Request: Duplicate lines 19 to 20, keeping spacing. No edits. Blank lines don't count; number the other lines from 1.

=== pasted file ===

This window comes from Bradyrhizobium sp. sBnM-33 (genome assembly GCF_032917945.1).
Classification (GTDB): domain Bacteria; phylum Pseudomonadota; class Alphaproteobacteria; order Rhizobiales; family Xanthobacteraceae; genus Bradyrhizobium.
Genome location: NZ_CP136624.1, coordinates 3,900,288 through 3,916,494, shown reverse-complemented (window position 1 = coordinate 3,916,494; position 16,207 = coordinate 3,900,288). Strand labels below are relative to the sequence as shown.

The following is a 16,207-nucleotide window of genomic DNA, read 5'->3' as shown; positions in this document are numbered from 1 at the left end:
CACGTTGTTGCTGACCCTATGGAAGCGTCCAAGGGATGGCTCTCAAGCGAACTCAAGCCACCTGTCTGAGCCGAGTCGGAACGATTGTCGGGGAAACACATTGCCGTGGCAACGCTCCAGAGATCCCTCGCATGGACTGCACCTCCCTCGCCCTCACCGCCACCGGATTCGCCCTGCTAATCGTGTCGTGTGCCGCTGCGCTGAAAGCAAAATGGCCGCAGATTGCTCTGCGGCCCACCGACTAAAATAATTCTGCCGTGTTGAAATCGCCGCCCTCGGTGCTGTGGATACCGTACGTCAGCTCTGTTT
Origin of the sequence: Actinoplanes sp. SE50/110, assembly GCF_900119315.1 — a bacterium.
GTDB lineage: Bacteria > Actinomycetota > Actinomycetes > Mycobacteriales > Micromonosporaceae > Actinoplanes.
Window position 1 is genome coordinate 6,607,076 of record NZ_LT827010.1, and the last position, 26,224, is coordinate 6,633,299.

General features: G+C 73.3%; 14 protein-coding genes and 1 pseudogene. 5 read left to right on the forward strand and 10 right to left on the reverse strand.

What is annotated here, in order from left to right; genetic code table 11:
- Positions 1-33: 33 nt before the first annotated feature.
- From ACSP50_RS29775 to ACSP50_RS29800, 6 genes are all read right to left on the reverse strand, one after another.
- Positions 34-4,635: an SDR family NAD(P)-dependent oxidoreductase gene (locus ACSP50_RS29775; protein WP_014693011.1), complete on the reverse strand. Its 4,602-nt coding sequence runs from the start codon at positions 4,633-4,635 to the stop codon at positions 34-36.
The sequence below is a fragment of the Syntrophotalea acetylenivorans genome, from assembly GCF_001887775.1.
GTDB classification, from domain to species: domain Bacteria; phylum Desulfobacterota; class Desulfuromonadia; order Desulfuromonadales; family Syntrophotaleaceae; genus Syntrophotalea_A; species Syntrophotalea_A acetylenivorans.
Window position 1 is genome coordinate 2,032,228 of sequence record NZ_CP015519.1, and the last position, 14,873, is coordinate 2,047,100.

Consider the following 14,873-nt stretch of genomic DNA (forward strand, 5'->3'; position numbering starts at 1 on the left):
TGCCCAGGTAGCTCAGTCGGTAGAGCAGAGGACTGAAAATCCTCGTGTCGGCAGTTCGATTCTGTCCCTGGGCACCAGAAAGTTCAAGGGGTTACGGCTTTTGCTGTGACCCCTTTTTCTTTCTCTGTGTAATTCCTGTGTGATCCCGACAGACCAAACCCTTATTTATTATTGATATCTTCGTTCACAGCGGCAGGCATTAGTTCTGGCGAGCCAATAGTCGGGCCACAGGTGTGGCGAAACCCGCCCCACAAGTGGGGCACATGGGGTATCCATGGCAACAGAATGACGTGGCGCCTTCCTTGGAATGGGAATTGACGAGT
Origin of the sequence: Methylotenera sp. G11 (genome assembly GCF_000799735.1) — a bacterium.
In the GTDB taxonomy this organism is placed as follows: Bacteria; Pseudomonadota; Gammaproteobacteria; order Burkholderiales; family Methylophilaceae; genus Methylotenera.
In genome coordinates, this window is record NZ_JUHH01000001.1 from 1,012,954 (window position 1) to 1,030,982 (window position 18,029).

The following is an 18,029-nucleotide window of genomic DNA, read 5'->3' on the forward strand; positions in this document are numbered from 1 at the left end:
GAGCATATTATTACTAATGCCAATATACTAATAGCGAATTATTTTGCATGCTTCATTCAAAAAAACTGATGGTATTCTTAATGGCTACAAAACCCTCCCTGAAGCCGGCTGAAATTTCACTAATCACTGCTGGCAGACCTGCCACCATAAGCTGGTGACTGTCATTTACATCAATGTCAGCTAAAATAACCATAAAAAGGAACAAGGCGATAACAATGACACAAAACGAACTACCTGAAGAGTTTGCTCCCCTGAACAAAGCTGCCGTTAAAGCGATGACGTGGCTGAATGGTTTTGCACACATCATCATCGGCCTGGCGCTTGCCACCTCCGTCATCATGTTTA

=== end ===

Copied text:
Origin of the sequence: Methylotenera sp. G11 (genome assembly GCF_000799735.1) — a bacterium.
In the GTDB taxonomy this organism is placed as follows: Bacteria; Pseudomonadota; Gammaproteobacteria; order Burkholderiales; family Methylophilaceae; genus Methylotenera.